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Conceptualizing Indigenous Human-Animal Relationships in Aotearoa New Zealand: An Ethical Perspective

By J. Woodhouse, A. Carr, N. Liebergreen, L. Anderson, N. J. Beausoleil, G. Zobel, M. King

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This article considers the complexity and diversity of ethical concepts and beliefs held by Māori, the indigenous people of Aotearoa New Zealand (hereafter New Zealand), relating to animals. A combination of interviews and focus group discussions were conducted with individuals who identify as Māori and were working with wildlife, primarily in an eco-tourism and conservation context. Two main themes emerged from the data: ethical concepts relating to the environment, and concepts relating to the spiritual relationships between people, animals and the environment. These findings highlight that the connections between humans and animals through a Māori lens are nuanced in ways not typically accounted for in Western philosophy. This is of particular importance because of the extent to which standard Western thought is embodied in law and policy related to human treatment of animals and the environment. In New Zealand, relationships and partnerships are informed by Te Tiriti ō Waitangi, one of New Zealand's founding documents. Where these partnerships include activities and environments involving human-animal interaction, policy and legislation should account for Māori knowledge, and diverse of thought among different hapū (tribal groups). We conclude by exploring ways of including Māori ethical concepts around animals in general, and wild animals in particular, in law and policy, providing a case study relevant to other bicultural or multicultural societies.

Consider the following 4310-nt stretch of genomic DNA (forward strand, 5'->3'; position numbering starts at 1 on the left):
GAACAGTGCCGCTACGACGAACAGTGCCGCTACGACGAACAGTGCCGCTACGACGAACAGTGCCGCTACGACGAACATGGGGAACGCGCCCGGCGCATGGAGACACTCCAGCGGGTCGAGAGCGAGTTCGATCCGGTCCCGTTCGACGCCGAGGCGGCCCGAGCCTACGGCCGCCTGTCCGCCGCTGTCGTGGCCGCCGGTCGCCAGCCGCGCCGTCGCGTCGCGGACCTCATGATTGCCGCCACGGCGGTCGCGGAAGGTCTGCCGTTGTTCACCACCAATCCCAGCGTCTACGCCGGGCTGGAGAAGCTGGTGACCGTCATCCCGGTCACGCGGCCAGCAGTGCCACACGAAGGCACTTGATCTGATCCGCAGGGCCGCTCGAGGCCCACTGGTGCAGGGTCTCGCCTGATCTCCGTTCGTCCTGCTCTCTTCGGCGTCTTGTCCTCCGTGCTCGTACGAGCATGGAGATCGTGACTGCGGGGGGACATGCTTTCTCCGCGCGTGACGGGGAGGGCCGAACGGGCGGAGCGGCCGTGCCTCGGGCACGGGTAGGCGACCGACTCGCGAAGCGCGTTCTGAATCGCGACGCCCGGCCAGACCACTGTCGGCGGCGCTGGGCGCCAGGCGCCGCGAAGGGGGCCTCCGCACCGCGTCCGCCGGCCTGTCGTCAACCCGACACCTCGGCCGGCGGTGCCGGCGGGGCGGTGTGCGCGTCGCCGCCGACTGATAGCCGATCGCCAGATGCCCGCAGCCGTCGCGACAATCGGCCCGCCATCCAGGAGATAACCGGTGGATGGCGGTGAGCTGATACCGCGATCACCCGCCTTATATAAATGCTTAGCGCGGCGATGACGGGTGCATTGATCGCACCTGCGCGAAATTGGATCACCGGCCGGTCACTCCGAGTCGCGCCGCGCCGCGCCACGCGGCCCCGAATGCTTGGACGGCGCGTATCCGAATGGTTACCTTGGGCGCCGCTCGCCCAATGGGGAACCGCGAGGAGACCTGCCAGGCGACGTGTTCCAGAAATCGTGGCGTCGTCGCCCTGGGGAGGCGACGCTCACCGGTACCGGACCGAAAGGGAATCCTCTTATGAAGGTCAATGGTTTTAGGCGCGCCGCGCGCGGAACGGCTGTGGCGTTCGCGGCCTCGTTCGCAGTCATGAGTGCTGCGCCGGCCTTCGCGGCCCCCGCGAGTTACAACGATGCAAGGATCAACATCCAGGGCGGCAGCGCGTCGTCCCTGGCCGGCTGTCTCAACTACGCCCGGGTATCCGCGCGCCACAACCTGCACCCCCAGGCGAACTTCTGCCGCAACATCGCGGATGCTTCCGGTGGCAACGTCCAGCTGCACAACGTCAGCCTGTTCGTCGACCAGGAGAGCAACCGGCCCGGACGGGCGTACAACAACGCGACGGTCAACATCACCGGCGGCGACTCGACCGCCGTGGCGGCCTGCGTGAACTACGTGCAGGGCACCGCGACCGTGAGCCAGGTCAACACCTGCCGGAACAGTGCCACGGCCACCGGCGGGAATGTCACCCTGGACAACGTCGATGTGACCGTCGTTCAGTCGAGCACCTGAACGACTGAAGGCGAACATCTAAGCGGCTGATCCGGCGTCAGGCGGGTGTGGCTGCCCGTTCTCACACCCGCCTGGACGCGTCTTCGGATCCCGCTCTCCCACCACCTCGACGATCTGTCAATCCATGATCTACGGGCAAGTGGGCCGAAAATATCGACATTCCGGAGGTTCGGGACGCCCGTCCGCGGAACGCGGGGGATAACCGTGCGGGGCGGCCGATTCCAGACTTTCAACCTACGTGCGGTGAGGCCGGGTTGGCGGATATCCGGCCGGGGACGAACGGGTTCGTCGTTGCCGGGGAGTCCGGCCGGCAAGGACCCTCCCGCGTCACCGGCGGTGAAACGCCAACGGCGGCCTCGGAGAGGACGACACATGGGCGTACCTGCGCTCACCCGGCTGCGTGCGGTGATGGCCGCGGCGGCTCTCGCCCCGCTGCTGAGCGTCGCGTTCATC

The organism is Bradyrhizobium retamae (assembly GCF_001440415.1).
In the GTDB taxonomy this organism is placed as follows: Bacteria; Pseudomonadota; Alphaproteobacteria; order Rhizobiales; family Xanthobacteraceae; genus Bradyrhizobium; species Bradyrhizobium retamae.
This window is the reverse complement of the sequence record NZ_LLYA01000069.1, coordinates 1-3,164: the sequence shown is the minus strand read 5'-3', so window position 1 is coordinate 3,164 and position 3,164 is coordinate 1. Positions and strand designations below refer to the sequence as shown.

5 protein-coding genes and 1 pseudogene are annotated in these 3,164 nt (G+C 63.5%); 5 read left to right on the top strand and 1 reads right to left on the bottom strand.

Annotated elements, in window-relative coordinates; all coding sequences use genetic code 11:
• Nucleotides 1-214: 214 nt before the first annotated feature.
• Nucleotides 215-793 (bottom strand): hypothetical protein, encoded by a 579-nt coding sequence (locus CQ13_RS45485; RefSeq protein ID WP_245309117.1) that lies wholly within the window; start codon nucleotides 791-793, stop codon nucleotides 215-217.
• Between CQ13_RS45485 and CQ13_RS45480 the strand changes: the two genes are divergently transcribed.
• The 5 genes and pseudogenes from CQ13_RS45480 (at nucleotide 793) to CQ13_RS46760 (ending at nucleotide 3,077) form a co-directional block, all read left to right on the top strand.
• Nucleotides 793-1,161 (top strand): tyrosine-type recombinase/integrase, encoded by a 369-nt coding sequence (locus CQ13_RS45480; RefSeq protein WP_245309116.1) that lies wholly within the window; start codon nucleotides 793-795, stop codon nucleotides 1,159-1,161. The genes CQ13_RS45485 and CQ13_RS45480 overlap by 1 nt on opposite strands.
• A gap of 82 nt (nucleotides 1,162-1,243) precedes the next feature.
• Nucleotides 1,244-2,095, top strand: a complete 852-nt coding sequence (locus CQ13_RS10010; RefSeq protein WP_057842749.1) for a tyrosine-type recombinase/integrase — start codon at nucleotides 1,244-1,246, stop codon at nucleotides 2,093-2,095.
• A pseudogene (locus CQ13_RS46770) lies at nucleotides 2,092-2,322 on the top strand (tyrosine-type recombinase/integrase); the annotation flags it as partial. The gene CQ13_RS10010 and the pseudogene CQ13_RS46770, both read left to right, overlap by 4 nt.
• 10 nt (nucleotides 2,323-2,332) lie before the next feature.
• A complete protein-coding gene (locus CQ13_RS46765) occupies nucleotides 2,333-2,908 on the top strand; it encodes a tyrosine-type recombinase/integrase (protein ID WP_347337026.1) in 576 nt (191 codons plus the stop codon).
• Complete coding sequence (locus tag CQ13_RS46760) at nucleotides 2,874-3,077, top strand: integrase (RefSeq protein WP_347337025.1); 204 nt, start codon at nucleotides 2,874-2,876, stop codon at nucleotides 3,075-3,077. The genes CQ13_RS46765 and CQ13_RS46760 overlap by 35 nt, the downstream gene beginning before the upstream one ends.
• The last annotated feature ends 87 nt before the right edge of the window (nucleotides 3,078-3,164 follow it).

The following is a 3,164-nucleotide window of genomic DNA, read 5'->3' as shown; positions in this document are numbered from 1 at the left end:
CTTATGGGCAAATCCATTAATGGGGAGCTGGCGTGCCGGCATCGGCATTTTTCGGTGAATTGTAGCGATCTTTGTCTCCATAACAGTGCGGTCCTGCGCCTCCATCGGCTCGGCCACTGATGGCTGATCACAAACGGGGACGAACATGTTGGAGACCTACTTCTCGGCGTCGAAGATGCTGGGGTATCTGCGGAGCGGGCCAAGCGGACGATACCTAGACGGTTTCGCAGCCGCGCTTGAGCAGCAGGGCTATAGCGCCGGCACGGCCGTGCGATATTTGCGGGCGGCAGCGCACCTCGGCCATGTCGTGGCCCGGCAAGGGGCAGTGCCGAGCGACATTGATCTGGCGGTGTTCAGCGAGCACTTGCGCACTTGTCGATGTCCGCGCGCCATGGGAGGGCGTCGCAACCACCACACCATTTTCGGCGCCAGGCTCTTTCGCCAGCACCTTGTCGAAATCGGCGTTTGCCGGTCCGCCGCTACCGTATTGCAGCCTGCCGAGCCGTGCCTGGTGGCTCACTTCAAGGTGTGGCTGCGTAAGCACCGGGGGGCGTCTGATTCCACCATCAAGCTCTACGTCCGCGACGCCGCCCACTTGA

Publication Title Animals (Basel)
Volume 11
Issue 10
ISBN/ISSN 2076-2615 (Print)2076-2615
DOI 10.3390/ani11102899
Author Address Bioethics Centre, University of Otago, Dunedin 9016, New Zealand.Department of Tourism, University of Otago, Dunedin 9016, New Zealand.Animal Welfare Science and Bioethics Centre, School of Veterinary Science, Massey University, Private Bag 11-222, Palmerston North 4442, New Zealand.Animal Welfare Team, AgResearch Ltd., Ruakura Research Centre, 10 Bisley Road, Hamilton 3214, New Zealand.
Additional Language English
Cite this work

Researchers should cite this work as follows:

  1. Animal ethics
  2. Animal welfare
  3. data
  4. Ethics
  5. Indigenous populations
  6. open access
  7. Spirituality
  8. values
  1. open access